Ludmila Fialová

* 1933

  • “We were in Russia in 1989, I mean in Central Asia where we visited several of the republics. We came back to Czechoslovakia twelve days before the revolution. In Russia we heard and read news about the events in Prague. We weren’t sure what it meant – that Czech students are protesting, that they want to introduce capitalism… Of course, Russian propaganda was different, so we had no idea what that was about. We came back twelve days before the revolution and saw what was happening on the TV. We were wondering if it was 1968 happening all over again…”

  • “We’d jump into anything with excitement because we had experienced a cruel war and expected life to get better. They promised us things and we followed like sheep because we believed them. Then it obviously went wrong. But regular people had no idea about many things because they were able to keep a lot of things secret. I only realized all of this now, in 1989, 1990, 1991… I was also a member of the Party. I joined them sometime in the 1980s because I was a manager in Textilana and it was required of me. But some things, like what happened to Milada Horáková, I only learned later. Your eyes would come wide open when hearing that. I think that there were more – excuse me – idiots like me. We’ve organized so many work projects here in Rotava with my husband. We didn’t think that we were doing it for ourselves but for everyone. Out of belief. I was a member, I shouldn’t say bad things about people, but I regret it. Back then, however, it was a requirement to be in the party, when I was a manager at Textilana, here in the stitching division we had fifty women.”

  • “The cavalry came. I think they were soldiers from Central Asia because their horses were small and tireless. When they were pushing out the Germans, this thing happened… The Germans were running away. That area has three streams, a smaller one, a bigger one, Myjava, Myjávka, and some sort of creek as well. As the Germans were retreating, they were blowing up bridges over those streams. Of course, that wasn’t a problem for the horses anyway. Now those were pushing the Germans to retreat, the Germans blew up another bridge and the last bridge was blown up by the troop before them so about thirty people were left behind in the section between. The cavalry destroyed them. A soldier was sitting down and suddenly he was under a horse’s belly, shooting an automatic gun. We’d never seen anything like it. My cousin was still alive at the time and we lived half in isolation. The soldiers were thirsty. My uncle was drawing out water, there was a large trough. He opened the gate and they came in to water the horses. My cousin and I offered them water and they gave us so much candy! There was a candy factory in Trnava so they had probably robbed it. There weren’t too many incidents with the Russians, about two rapes. One of the culprit was being led by guards with sabres to the municipal office. I don’t know what they did to him but he probably didn’t end up well. I don’t know if they shot him in the end. In Borský Mikuláš a girl was also raped by a soldier and a female officer was taking him to the neighboring town of Borský Petr to the municipal office and something probably happened on the way, she shot him next to the cemetery. They brought us nothing, they took nothing away from us. When they wanted something like eggs, people would give them stuff for free or they would pay.”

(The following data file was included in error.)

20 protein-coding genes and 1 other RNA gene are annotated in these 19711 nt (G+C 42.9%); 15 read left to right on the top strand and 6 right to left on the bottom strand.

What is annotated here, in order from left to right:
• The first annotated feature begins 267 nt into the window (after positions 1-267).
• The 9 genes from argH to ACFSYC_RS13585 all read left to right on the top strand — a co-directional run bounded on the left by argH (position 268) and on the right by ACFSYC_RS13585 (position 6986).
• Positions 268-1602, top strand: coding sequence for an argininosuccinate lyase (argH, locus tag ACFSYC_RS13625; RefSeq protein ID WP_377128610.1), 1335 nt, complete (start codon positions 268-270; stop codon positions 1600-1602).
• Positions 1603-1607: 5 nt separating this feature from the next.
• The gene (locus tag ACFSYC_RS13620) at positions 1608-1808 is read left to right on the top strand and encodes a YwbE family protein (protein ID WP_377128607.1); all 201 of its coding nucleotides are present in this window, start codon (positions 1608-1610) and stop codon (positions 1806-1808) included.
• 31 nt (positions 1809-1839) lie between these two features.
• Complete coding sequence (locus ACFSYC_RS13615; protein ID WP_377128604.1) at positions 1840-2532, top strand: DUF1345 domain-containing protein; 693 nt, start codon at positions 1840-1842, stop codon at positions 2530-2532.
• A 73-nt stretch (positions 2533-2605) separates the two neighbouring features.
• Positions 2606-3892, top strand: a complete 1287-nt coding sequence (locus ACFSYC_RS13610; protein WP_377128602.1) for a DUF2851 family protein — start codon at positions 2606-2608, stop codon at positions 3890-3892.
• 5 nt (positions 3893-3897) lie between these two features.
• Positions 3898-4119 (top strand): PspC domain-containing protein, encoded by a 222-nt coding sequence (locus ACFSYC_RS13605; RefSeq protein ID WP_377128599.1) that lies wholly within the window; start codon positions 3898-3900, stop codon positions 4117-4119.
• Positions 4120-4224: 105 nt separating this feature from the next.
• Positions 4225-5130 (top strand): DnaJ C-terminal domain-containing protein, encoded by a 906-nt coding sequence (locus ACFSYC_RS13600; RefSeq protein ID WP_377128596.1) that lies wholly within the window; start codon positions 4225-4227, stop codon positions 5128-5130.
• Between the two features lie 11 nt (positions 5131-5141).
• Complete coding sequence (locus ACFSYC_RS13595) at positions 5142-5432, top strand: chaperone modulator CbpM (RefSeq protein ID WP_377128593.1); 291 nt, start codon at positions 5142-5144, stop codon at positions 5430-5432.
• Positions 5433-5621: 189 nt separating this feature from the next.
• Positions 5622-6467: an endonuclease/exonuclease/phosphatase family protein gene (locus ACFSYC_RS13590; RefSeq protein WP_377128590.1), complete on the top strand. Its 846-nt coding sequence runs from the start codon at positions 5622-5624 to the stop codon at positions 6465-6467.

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    Horní Rotava - domácnost pamětnice, 04.08.2016

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I spent most of my years in Bohemia so I proudly consider myself Czech

portret.JPG (historic)
Ludmila Fialová
zdroj: Dobové foto: archiv pamětnice, současné foto: Renáta Malá

Ludmila Fialová, née Včelková, was born on 21st March 1933 in Vienna. After the Anschluss of Austria to Nazi Germany her family left to Záhorie, a poor Slovak town where the family originally came from. She was brought up by her grandmothers because her parents had to work in a different town. During the war, her father was executed for participating in a resistance movement. After the war Ludmila and her mother moved to Hostinné, a town located near Krkonoše mountains. Her marriage to an alcoholic and moving in with him near Nitra brought her two sons as well as deep pain. After meeting Jan Fiala, she left her Slovak family again, remarried, and moved to Rotava where she gave birth to two more sons. She was then employed at a local branch of Škoda and participated in building the new town‘s cultural background - Rotava was declared a town in 1965. Ludmila became one of the founding members of the Czechoslovak gardening association. Her new job required her to join the Communist party at the beginning of the 1980s - she was a factory manager at Textilana. After the Velvet Revolution she quit the communist party, disappointed. She is involved in the culture in Rotava to this day.